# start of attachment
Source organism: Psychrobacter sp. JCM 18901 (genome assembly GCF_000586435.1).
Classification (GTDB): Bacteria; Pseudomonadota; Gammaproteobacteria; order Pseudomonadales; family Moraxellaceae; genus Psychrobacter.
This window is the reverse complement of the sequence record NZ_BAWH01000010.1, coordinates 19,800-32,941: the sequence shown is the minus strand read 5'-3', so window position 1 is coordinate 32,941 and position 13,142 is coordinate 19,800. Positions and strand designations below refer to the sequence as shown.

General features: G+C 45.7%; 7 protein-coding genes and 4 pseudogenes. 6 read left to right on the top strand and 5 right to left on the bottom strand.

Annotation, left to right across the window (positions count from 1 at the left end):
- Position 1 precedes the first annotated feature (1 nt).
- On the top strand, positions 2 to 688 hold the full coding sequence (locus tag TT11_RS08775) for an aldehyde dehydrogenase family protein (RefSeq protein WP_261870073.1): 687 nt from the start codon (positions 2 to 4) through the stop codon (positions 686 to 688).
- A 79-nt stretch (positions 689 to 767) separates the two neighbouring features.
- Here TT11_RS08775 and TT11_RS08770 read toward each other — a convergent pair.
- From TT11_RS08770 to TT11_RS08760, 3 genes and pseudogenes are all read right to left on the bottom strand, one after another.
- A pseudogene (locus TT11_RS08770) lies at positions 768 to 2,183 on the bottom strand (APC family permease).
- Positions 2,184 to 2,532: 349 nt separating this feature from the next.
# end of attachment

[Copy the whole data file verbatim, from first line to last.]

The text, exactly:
Source organism: Psychrobacter sp. JCM 18901 (genome assembly GCF_000586435.1).
Classification (GTDB): Bacteria; Pseudomonadota; Gammaproteobacteria; order Pseudomonadales; family Moraxellaceae; genus Psychrobacter.
This window is the reverse complement of the sequence record NZ_BAWH01000010.1, coordinates 19,800-32,941: the sequence shown is the minus strand read 5'-3', so window position 1 is coordinate 32,941 and position 13,142 is coordinate 19,800. Positions and strand designations below refer to the sequence as shown.

General features: G+C 45.7%; 7 protein-coding genes and 4 pseudogenes. 6 read left to right on the top strand and 5 right to left on the bottom strand.

Annotation, left to right across the window (positions count from 1 at the left end):
- Position 1 precedes the first annotated feature (1 nt).
- On the top strand, positions 2 to 688 hold the full coding sequence (locus tag TT11_RS08775) for an aldehyde dehydrogenase family protein (RefSeq protein WP_261870073.1): 687 nt from the start codon (positions 2 to 4) through the stop codon (positions 686 to 688).
- A 79-nt stretch (positions 689 to 767) separates the two neighbouring features.
- Here TT11_RS08775 and TT11_RS08770 read toward each other — a convergent pair.
- From TT11_RS08770 to TT11_RS08760, 3 genes and pseudogenes are all read right to left on the bottom strand, one after another.
- A pseudogene (locus TT11_RS08770) lies at positions 768 to 2,183 on the bottom strand (APC family permease).
- Positions 2,184 to 2,532: 349 nt separating this feature from the next.